Author: Harper Lee
Rating: 5/5 stars
'Shoot all the bluejays you want, if you can hit 'em, but remember it's a sin to kill a mockingbird.'
Atticus Finch gives this advice to his children as he defends the real mockingbird of this classic novel - a black man charged with attacking a white girl. Through the eyes of Scout and Jem Finch, Lee explores the issues of race and class in the Deep South of the 1930s with compassion and humour. She also creates one of the great heroes of literature in their father, whose lone struggle for justice pricks the conscience of a town steeped in prejudice and hypocrisy.
After a re-read I’m finally ready to put my admiration into words. Revisiting this novel is like going home, because if you read To Kill a Mockingbird once, the characters and Maycomb County will stay with you and they welcome you home should you decide to look for them again.
To Kill a Mockingbird is everything; a book of important life lessons, a book about equality, friendship, hot nostalgic summer evenings and fascinating neighbours. It is also a story about fear and understanding.
Harper Lee manages to show us the cruelty of the world through children’s eyes and with their reaction to injustice she reminds us that innocence is never truly lost.
When Atticus, father of two, must defend an innocent black man at court, who was accused of raping a white woman, his children are not cushioned against the cataclysm their father’s – otherwise very noble – actions start.
Scout, the child narrator, is close to my heart not only because she’s a tomboy, like I once was, but because she’s an observer like I am. She pays attention and even though there are many things she doesn’t understand at first, she puts the puzzle together eventually. Of course, Atticus’ wise words and examples help her little mind to process what’s happening around them, but to truly understand everything, she has to ask questions and she never stops doing that. I love her for her inquisitiveness, for her thirst for knowledge.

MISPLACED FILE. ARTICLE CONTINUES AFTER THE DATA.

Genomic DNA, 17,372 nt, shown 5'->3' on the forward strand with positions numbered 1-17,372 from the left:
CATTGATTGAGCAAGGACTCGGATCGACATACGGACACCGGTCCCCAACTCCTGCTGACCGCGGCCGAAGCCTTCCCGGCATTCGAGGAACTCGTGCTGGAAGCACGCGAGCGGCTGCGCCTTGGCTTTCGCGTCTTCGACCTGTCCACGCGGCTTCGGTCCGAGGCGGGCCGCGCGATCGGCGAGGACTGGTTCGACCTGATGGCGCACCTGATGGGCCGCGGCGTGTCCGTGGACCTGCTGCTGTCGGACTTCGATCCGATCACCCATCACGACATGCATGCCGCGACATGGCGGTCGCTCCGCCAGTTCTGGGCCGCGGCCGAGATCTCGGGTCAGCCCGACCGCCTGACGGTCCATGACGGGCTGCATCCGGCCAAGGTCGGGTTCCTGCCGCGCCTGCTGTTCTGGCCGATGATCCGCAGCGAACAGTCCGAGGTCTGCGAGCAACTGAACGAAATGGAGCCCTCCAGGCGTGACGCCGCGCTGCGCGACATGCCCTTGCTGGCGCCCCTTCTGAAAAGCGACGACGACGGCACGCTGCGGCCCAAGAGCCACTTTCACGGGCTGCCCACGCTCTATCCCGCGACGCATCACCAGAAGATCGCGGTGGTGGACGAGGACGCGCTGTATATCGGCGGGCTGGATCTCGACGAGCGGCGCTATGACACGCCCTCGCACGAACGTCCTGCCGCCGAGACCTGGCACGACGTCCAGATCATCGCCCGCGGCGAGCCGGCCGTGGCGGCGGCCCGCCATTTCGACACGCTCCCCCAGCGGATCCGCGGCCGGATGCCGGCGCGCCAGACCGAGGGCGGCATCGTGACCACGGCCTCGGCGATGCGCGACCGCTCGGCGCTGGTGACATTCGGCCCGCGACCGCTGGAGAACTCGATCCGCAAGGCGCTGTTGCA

Jem, her brother, is few years older, therefore he can grasp the gravity of the happenings in connection with Tom Robinson’s trial. Reality hits him hard and he tries to make sense of people’s behaviour, without much luck. His helplessness angers him and his disappointment in humanity motivates him to become a better adult one day. One of my favourite things about this novel really, is that the children represent hope for a better future.
And then there’s Atticus… Don’t even start me on Atticus. He’ll always be my favourite father figure ever. Many people in the book don’t like how he raises his children, they think he gives them too much freedom, but that’s just the point; he lets them experience things on their own, lets them learn about their surroundings, about people on their own account. He doesn’t abandon Scout and Jem, though: he guides them, sits down and talks to them after a long day, helps them understand what they saw, what they heard. I’d like to be as good a parent as he is when the time comes.
As for the trial and Tom Robinson’s case, it is a very sad business. You’ll see humanity at its worst in this novel and it will start you thinking how many times all this actually happened back then. But the book leaves us with confidence; confidence in the next generation, confidence in us and in our children. If we teach them right, the world will become a better place.
I will always consider To Kill a Mockingbird as one of the best pieces in literature, I’ll give it to my children and my children’s children so they can be richer with the thoughts the book will generate in them.